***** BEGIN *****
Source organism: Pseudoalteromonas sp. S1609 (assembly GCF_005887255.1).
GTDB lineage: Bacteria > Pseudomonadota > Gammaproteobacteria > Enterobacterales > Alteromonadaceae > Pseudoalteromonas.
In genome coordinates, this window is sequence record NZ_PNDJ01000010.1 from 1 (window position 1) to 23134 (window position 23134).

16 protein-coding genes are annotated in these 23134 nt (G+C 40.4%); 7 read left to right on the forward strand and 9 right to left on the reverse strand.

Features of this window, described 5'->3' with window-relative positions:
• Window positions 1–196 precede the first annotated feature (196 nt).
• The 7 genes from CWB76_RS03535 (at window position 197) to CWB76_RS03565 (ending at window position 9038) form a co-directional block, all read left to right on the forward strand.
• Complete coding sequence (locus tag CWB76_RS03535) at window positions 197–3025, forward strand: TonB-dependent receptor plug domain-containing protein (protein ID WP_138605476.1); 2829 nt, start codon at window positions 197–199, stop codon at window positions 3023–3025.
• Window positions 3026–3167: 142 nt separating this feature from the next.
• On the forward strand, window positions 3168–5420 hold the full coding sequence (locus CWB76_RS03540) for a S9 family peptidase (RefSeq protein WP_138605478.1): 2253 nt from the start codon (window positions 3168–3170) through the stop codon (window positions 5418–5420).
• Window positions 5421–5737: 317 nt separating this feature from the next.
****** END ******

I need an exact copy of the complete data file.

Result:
Source organism: Pseudoalteromonas sp. S1609 (assembly GCF_005887255.1).
GTDB lineage: Bacteria > Pseudomonadota > Gammaproteobacteria > Enterobacterales > Alteromonadaceae > Pseudoalteromonas.
In genome coordinates, this window is sequence record NZ_PNDJ01000010.1 from 1 (window position 1) to 23134 (window position 23134).

16 protein-coding genes are annotated in these 23134 nt (G+C 40.4%); 7 read left to right on the forward strand and 9 right to left on the reverse strand.

Features of this window, described 5'->3' with window-relative positions:
• Window positions 1–196 precede the first annotated feature (196 nt).
• The 7 genes from CWB76_RS03535 (at window position 197) to CWB76_RS03565 (ending at window position 9038) form a co-directional block, all read left to right on the forward strand.
• Complete coding sequence (locus tag CWB76_RS03535) at window positions 197–3025, forward strand: TonB-dependent receptor plug domain-containing protein (protein ID WP_138605476.1); 2829 nt, start codon at window positions 197–199, stop codon at window positions 3023–3025.
• Window positions 3026–3167: 142 nt separating this feature from the next.
• On the forward strand, window positions 3168–5420 hold the full coding sequence (locus CWB76_RS03540) for a S9 family peptidase (RefSeq protein WP_138605478.1): 2253 nt from the start codon (window positions 3168–3170) through the stop codon (window positions 5418–5420).
• Window positions 5421–5737: 317 nt separating this feature from the next.